Birds of America
By John James Audubon, F. R. SS. L. & E.
ORPHEUS MONTANUS, Towns.
This interesting and hitherto unfigured species was procured on the Rocky
Mountains by Mr. TOWNSEND, who forwarded a single specimen to Philadelphia,
where I made a drawing of it. The following notice by Mr. NUTTALL shews that it
is nearly allied in its habits to the Mocking-bird:--
"On the arid plains of the central table-land, betwixt the northern sources
of the Platte and the Colorado of the West, in the month of June, we frequently
heard the cheering song of this delightful species, whose notes considerably
resemble those of the Brown Thrush, with some of the imitative powers of the
Mocking-bird. For a great part of the day, and especially early and late, its
song resounds through the desert plains, as it warbles to its mate from some
tall weed or bush of wormwood, and continues with little interruption nearly for
an hour at a time. We met with it in the plains exclusively, till our arrival
at Wallah Wallah, but we are not certain of having seen it in any part of
California, it being apparently entirely confined to the cooler and open regions
of the Rocky Mountains. Just before arriving at Sandy-Creek of the Colorado,
while resting for refreshment at noon, I had the good fortune to find the nest
in a wormwood bush, on the margin of a ravine, from whence the male was singing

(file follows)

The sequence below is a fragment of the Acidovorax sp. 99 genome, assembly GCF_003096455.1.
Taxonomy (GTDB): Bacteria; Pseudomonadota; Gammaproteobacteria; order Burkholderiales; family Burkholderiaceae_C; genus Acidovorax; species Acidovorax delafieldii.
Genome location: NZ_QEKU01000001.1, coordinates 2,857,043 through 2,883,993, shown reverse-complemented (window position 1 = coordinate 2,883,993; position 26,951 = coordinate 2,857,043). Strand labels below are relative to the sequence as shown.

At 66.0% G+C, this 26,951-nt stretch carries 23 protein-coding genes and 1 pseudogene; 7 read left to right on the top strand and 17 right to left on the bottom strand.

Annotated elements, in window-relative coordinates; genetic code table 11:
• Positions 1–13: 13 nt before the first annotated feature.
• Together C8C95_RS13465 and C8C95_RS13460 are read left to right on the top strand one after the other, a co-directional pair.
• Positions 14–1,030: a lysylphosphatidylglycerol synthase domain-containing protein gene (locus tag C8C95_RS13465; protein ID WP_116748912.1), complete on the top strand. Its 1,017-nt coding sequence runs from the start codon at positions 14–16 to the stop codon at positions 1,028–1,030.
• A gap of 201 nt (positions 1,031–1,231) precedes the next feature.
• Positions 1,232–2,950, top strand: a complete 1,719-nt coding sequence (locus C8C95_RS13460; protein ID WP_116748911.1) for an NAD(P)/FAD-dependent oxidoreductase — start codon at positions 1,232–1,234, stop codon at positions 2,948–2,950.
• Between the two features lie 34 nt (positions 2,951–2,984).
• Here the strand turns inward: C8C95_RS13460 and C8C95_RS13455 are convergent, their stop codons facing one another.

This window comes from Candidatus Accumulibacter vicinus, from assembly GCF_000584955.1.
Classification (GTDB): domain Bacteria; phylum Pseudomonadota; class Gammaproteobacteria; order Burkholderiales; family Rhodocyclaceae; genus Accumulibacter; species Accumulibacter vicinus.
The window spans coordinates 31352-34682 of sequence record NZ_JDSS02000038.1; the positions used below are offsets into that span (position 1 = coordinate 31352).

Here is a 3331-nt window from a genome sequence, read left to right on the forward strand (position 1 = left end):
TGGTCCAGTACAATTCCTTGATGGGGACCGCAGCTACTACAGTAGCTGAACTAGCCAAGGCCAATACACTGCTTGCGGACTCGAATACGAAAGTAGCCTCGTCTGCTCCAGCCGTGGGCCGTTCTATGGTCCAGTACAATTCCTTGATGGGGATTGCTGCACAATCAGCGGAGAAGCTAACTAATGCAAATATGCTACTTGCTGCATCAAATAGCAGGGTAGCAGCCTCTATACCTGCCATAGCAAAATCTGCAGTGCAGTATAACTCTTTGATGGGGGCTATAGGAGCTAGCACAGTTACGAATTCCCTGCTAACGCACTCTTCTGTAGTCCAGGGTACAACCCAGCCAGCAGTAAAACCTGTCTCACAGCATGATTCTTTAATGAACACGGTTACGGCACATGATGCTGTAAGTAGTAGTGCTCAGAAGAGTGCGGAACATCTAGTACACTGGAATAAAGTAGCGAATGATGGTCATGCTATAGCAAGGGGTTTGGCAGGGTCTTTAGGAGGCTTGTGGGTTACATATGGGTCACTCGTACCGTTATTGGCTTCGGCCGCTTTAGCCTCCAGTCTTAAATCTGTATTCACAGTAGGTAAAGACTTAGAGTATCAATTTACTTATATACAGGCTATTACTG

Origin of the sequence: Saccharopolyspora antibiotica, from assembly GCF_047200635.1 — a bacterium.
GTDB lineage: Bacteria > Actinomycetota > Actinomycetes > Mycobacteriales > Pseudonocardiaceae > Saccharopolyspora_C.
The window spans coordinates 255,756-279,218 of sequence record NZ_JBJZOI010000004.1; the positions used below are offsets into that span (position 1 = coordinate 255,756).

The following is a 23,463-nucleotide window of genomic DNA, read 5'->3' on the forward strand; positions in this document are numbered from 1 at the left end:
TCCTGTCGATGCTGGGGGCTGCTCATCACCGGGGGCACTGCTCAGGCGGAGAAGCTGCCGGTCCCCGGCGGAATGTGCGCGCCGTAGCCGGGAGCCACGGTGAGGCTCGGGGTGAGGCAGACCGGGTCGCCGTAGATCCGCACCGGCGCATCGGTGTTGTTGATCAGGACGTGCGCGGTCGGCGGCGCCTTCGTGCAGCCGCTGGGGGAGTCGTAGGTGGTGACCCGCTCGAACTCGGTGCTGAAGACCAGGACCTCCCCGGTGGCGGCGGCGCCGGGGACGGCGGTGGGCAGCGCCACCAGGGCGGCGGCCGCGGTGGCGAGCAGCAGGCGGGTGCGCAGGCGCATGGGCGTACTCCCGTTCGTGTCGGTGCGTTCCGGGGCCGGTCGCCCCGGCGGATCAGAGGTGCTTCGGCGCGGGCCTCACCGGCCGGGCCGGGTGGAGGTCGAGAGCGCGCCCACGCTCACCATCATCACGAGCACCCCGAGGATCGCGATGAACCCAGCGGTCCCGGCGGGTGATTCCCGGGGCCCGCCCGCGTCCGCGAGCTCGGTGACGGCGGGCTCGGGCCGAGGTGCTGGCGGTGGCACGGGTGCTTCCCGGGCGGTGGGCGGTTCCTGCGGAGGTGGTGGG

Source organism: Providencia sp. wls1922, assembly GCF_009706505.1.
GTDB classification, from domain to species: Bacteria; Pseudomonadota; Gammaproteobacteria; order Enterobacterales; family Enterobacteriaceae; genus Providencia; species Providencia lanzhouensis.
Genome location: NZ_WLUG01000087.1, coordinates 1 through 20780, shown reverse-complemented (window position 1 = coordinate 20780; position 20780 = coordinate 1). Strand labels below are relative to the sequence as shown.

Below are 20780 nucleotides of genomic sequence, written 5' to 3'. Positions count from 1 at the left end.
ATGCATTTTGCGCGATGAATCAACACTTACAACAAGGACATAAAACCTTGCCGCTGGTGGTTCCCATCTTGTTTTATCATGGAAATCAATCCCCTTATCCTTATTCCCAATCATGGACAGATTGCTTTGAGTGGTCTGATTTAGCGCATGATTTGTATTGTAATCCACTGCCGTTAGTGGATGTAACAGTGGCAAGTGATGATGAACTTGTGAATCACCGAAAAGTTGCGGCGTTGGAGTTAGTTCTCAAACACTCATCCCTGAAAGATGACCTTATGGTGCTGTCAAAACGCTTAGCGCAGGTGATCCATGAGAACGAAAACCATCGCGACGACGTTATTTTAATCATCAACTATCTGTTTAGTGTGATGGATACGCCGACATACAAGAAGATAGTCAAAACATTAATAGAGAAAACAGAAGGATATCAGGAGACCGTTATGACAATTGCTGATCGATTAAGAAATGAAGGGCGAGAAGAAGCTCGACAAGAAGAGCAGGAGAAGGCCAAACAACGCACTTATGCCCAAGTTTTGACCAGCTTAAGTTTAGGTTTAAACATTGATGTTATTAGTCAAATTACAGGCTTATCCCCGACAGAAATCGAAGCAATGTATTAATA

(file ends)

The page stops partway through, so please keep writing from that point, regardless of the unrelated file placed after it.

with its usual energy. It contained four almost emerald green eggs, spotted
with dark olive of two shades, more numerous towards the greater end, the spots
large and roundish. The nest itself was made of small twigs and rough stalks,
lined with stripes of bark and bison wool. The female flew off to a little
distance, and looked on her unwelcome and unexpected visiter, without uttering
either call or complaint."
ORPHEUS MONTANUS, Mountain Mocking-bird, Towns., Journ. Acad. Nat. Sc.
Philadelphia, vol. vii. p. 192.
MOUNTAIN MOCKING-BIRD, Turdus montanus, Aud. Orn. Biog., vol. iv. p. 487.
Bill of moderate length, rather slender, compressed, straightish, pointed;
upper mandible with the dorsal line slightly declinato-arcuate, the sides convex
toward the end, the edges sharp, with a slight sinus-close to the narrow
declinate tip; lower mandible with the angle short and narrow, the dorsal line
straight, the edges sharp and a little declinate at the end, the tip narrow; the
gape-line very slightly arched.
Head oblong, of ordinary size; neck rather short, but somewhat slender.
Feet longish, rather strong; tarsus compressed, anteriorly covered with seven
large scutella, sharp-edged behind; toes of moderate length, slender, the hind
toe stout, the lateral nearly equal, the anterior united for a short space at
the base. Claws slender, arched, compressed, acute.
Plumage soft and blended. Wings of moderate length, rounded, the first
quill short, the third and fourth longest, the second and fifth equal, and about
a quarter of an inch shorter than the fourth. Tall long, rounded, of twelve
rather narrow rounded feathers.
Bill dark brown, the base of the lower mandible paler. Feet
yellowish-brown, claws dusky. The general colour of the upper parts is
greyish-brown, the tips of the secondary coverts, the edges of the primary
quills, and a large spot at the end of the three lateral tail-feathers, white;
the lower parts whitish, marked with triangular dusky spots, of which there is a
distinct line from the base of the bill; the throat, the middle of the breast,
the abdomen, and lower tail-coverts unspotted.
Length to end of tail 8 inches, to end of wings 5 3/4; wing from flexure
3 9/12; tail 3 1/2; bill along the ridge (7 1/2)/12; tarsus 1 2/12; hind toe
4/12, its claw 4/12; middle toe 8/12, its claw (3 1/4)/12.